Countries such as Germany won't have such massive urban areas, but Bullinger, president of research institute Fraunhofer-Gesellschaft, warned it would be a “big mistake” for manufacturers in export-dependent Germany to ignore this demographic change.
"Our cars which we develop here will be mostly driven in megacities. We have to choose products and services which fit into the specific demands of those megacities,” he told the gathering of some 400 political and business leaders examining policy issues facing manufacturing nations and companies.
Germany is sponsoring research to develop a High-Tech Strategy for dealing with six global challenges arising from such massive demographic and technological changes: health and nutrition, safety and security, mobility and transportation, information and communication, energy and living, and production and environment.
To meet these challenges, researchers are envisioning what a “city of the future” will look like and the technologies needed to deal with a more resource-constrained future. With energy, for example, Bullinger said Germany now produces 20% of its electrical energy from renewable resources. Wind farms are being planned for the relatively shallow North Sea to boost electrical production, he noted, but transmission lines will be needed to bring that power to cities such as Stuttgart and systems built to store it. "We will want to rebuild nearly the entire power system," he said.
In a smart future city, he said, part of the energy answer will be to create a more decentralized power system. Homes will become individual power sources, with solar panels on the roof and a heat pump in the basement.
Factory of the Future
Manufacturing makes up 24% of Germany’s economy and researchers plan for a significant role for the sector in the country’s future. But manufacturing, Bullinger said, must be smarter and more efficient. He noted that in the past, factories moved to areas outside cities because they were noisy and polluting.
But now, he said, many factories are cleaner and could have a new place in the urban environment. Moving them back into the city would provide a "higher quality of life," he said, by allowing employees to walk to work rather than commute in cars. Urban factories would be closer to populations of skilled workers, suppliers and technical and research centers.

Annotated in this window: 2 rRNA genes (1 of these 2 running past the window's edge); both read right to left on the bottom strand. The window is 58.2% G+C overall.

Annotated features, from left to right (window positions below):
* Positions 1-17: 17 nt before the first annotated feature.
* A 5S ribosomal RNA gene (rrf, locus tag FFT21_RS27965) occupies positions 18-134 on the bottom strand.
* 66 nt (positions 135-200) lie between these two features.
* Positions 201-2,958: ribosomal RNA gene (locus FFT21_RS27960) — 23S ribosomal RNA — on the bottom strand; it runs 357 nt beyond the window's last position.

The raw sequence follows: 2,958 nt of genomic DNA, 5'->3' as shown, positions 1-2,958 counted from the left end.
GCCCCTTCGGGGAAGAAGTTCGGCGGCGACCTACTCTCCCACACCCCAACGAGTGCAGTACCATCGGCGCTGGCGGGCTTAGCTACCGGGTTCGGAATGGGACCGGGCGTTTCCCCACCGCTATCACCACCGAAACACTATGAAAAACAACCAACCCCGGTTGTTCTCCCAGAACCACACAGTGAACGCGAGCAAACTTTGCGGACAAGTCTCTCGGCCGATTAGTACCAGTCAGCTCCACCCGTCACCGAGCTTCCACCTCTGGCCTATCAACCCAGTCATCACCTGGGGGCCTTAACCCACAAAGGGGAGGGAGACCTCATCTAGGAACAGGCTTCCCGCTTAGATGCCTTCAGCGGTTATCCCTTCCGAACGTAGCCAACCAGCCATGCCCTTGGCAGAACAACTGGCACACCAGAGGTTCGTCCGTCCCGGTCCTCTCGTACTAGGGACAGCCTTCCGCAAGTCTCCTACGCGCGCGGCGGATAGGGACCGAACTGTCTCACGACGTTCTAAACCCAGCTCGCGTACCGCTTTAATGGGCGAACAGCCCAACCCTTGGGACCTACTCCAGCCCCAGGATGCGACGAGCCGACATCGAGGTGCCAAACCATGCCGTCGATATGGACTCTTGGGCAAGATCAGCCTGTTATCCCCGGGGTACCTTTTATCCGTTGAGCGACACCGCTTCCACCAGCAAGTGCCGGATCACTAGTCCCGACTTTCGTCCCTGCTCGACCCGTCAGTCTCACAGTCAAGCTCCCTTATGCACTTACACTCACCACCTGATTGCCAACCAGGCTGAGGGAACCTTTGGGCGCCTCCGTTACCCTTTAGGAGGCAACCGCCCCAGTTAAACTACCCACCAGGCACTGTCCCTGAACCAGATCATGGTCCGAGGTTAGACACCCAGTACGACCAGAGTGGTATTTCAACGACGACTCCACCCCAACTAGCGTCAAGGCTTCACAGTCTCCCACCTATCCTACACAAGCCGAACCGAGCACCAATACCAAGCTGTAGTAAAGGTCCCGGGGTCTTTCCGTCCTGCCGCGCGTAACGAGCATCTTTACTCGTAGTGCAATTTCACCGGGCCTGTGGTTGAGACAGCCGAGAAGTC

In Germany, Bullinger pointed out, industry consumes almost half of the nation’s electrical power. He said manufacturers need to become both more energy and materials efficient. For example, companies save 20% in energy cost by using recycled aluminum rather than primary aluminum. Increasing the use of recyclable materials and bringing recycling facilities closer to factories could reduce energy and material demand.
When a manufacturer purchases a machine tool, the purchase price of the tool accounts for only 20% of the lifecycle cost of the machine. The other 80% is consumed with operational and maintenance costs. He said energy costs and cooling lubricant account for more than one-third of the cost of that machine over a 10-year period. So energy efficiency would have a dramatic impact on reducing manufacturing costs.
By making machining processes more accurate, he said, manufacturers benefit not only through reduced waste in the form of less scrap material but also save on the energy used to produce the scrapped product.
Energy efficiency extends not just to operational costs but to the design of products. Producing green automobile powertrains, for example, could result in not only the use of less material but also improved operating efficiency and the production of 20% less CO2.
“This is the vision we have for the cities of tomorrow zero CO2 emissions, energy efficient, even higher quality of life, smart cities built on intelligent networks, resource efficient,” Bullinger concluded.